Debt Recovery & Insolvency


2 October 2020 

Demystifying Insolvency: what you need to know


8 September 2020 - Gavin Stuart, Adam Cutri & Emma Boyce

On Sunday 6 September, the Federal Government announced its intention to extend until 31 December 2020 a number of the regulatory changes it put in place during March 2020 which were due to expire on 25 September 2020 under the Coronavirus Economic Response Package Omnibus Act 2020 (Cth). 

The regulatory changes that the government has extended include:

  1. The changes to Bankruptcy Notices which allow a person 6 months to comply with the minimum prescribed amount staying at $20,000  (Part 1 of Schedule 12 of the Act);

  2. The changes to Statutory Demands which allow a company 6 months to comply with the minimum prescribed amount staying at $20,000 (Part 2 of Schedule 12 of the Act); and

  3. Directors entitlement to take advantage of the safe harbor scheme, providing protection to directors from trading whilst insolvent (Part 3 of Schedule 12 of the Act).

While we cannot be sure of the impact that this extension will have on persons and businesses in the long term, we are sure that 2021 will be a very interesting year in the world of insolvency.

Watch this space for an update once the promised Regulation is released.


24 March 2020 - Gavin Stuart

Changes to Directors Personal Liability for Insolvent Trading

The government has announced changes to the regime that governs personal liability of directors for trading while insolvent, as part of the economic response to COVID19.

Ordinarily, a director can be personally liable for debts incurred by a company if at the time the debt was incurred there were reasonable grounds to suspect that the company was either insolvent or likely to become insolvent by incurring the debt. Now, directors have a six month period starting on the day of commencement of the new law during which this obligation will not apply.

The intention is that this temporary safe harbour will allow directors to make decisions to retain staff, pay their bills and continue trading through the COVID19 period. Hence, the moratorium will apply only to debts incurred in the ordinary course of the company’s business, and for which the company will still remain liable. What is in the ‘ordinary course of business’ will be different for each company and will need to be assessed on a case by case basis.

It is also worth noting that the director wishing to rely on this relief will need to prove that they were in the ‘safe harbour’ created by this new regime if they are ever pursued for insolvent trading in respect of relevant debts.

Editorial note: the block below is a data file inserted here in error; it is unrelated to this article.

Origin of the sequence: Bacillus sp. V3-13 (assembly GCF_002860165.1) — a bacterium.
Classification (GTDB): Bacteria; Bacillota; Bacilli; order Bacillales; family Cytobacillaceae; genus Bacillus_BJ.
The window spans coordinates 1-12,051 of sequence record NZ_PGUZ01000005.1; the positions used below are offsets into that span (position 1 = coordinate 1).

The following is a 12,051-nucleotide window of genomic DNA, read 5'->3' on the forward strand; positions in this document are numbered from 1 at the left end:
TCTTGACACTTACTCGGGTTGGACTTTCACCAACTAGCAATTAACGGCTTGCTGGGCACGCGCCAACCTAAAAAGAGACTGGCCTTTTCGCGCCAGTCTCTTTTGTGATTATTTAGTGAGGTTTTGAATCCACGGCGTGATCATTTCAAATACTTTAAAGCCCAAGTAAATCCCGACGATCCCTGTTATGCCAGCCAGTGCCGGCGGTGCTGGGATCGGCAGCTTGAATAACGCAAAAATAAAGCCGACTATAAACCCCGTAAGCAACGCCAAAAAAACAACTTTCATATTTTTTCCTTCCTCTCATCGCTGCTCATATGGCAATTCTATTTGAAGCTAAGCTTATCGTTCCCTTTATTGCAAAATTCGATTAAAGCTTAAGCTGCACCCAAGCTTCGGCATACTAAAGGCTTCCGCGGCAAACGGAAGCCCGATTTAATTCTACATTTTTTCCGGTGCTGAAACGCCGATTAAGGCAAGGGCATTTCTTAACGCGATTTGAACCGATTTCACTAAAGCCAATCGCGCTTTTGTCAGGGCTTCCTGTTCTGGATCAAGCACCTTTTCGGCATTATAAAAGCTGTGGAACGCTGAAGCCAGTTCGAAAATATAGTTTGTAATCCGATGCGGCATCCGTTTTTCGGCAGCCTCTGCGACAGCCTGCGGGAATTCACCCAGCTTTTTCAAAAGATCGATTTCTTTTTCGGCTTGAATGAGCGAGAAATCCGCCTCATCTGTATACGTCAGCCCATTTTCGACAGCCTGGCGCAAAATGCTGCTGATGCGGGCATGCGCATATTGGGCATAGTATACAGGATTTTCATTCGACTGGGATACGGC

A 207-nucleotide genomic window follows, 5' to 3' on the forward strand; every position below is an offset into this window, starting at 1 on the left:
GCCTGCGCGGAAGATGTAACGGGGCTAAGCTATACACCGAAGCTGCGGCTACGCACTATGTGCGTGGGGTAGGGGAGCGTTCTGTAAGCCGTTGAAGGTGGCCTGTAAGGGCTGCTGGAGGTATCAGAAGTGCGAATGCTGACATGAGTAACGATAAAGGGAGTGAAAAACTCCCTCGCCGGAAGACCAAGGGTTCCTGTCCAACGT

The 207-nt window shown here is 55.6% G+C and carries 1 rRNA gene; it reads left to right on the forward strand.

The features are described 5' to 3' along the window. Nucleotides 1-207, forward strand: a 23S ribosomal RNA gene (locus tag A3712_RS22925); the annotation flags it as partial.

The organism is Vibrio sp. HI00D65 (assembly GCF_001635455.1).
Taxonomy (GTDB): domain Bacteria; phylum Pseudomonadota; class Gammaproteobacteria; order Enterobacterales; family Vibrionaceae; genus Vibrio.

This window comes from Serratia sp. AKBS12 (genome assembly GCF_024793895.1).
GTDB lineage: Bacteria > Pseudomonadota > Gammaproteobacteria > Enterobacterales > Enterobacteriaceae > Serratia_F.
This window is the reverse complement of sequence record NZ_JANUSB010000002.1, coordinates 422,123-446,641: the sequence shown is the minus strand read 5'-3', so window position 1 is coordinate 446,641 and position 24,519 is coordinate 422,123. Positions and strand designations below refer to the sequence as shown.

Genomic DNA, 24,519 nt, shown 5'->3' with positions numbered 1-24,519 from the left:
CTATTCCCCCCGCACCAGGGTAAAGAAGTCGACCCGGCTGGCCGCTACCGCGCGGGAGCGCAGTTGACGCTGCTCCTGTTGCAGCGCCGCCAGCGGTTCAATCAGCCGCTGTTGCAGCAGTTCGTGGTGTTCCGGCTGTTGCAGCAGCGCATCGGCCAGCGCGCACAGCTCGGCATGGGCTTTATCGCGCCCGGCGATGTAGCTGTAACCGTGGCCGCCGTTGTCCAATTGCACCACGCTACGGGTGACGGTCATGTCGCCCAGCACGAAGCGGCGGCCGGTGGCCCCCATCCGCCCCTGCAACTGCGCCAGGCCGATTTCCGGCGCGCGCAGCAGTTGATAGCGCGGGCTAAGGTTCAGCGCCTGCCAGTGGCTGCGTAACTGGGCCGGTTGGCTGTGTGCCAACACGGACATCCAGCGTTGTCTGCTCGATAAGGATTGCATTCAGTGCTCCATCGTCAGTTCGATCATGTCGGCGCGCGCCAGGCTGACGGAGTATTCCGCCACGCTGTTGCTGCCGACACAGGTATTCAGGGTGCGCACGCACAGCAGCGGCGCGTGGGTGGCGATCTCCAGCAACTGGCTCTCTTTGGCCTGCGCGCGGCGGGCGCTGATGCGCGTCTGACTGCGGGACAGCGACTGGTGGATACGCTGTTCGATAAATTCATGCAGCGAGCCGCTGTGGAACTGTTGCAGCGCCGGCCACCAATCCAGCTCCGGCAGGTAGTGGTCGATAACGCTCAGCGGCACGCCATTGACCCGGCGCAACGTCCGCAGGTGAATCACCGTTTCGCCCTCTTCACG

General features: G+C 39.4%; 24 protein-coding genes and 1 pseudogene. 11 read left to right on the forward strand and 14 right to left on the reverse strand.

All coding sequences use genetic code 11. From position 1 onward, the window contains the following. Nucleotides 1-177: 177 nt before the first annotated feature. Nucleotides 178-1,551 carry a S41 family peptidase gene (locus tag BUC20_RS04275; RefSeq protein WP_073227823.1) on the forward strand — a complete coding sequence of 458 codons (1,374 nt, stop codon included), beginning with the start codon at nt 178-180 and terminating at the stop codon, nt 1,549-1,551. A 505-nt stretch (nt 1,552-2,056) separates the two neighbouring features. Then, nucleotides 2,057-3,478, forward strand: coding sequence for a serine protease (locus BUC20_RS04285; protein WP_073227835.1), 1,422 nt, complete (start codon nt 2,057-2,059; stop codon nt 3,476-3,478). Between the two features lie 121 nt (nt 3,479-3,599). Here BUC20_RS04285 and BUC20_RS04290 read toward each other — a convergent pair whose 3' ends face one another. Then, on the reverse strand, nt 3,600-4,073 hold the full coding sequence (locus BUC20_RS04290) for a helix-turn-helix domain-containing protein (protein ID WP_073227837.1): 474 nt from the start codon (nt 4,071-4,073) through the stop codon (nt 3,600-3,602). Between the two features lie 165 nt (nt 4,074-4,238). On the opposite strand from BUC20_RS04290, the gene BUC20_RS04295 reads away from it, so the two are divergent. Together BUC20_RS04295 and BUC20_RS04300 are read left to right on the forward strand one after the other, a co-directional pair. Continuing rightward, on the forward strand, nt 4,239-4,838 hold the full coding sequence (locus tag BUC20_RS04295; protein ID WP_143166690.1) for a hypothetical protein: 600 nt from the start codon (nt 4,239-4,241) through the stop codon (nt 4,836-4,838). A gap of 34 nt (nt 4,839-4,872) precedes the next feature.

23 March 2020 - Gavin Stuart & Adam Cutri

The economic impacts of COVID-19 are being felt far and wide and across all industries. The effects have already been seen causing otherwise profitable businesses to be placed into temporary financial distress. The Federal Government has recognised this issue and has increased threshold limits and time frames for debt recovery matters over the next six months to assist individuals and businesses who find themselves in financial distress. These changes are discussed below.

For businesses, a creditor is entitled to issue a Creditor’s Statutory Demand for Payment of Debt requiring a company to make payment of a debt (which exceeds $2,000 and is not in dispute) within 21 days. If the company fails to make payment, then there is a presumption of insolvency and the creditor can approach the Court seeking orders to wind up the company and appoint a liquidator. The below table sets out the usual regime in comparison to the COVID-19 regime.

In addition to the above, the Federal Government has indicated that there will be a hiatus and temporary relief for claims made against directors for trading whilst insolvent. This change will be in place for the next six months, to allow directors to attempt to assist their businesses trade out of the current economic climate caused by COVID-19.

For individuals, a judgment creditor is entitled to issue a Bankruptcy Notice requiring a judgment debtor to make payment of the judgment debt. If the judgment debtor fails to make payment within the required timeframe, then an act of bankruptcy has been committed and the judgment creditor is entitled to ask the Court to appoint a trustee in bankruptcy over the judgment debtor’s estate. The below table sets out the usual regime in comparison to the COVID-19 regime.

As always, our team are here to assist and our COVID-19 hotline is open on (02) 8281 7980 to help our clients navigate financial and social upheaval.